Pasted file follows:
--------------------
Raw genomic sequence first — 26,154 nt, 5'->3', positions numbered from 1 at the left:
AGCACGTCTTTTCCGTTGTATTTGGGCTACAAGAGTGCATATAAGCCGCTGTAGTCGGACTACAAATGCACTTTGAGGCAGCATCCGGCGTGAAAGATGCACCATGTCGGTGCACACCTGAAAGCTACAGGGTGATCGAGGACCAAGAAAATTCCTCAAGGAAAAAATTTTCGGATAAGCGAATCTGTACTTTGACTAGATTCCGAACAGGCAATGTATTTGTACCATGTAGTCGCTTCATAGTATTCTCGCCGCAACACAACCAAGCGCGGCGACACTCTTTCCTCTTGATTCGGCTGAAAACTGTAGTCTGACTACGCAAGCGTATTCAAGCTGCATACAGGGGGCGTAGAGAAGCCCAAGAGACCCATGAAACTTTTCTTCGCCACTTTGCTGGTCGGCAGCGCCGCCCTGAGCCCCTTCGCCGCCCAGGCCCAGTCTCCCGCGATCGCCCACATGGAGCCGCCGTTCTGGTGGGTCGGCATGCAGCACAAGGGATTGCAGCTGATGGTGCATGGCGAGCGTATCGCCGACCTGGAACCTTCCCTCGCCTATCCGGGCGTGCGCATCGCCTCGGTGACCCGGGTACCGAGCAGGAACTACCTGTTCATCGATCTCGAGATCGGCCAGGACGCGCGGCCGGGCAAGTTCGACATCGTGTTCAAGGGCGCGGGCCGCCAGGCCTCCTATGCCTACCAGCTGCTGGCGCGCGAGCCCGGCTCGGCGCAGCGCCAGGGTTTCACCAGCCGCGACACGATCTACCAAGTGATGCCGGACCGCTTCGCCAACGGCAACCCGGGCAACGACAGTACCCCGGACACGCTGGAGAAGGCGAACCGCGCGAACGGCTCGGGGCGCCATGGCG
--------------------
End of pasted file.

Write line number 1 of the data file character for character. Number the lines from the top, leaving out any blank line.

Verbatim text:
Raw genomic sequence first — 26,154 nt, 5'->3', positions numbered from 1 at the left: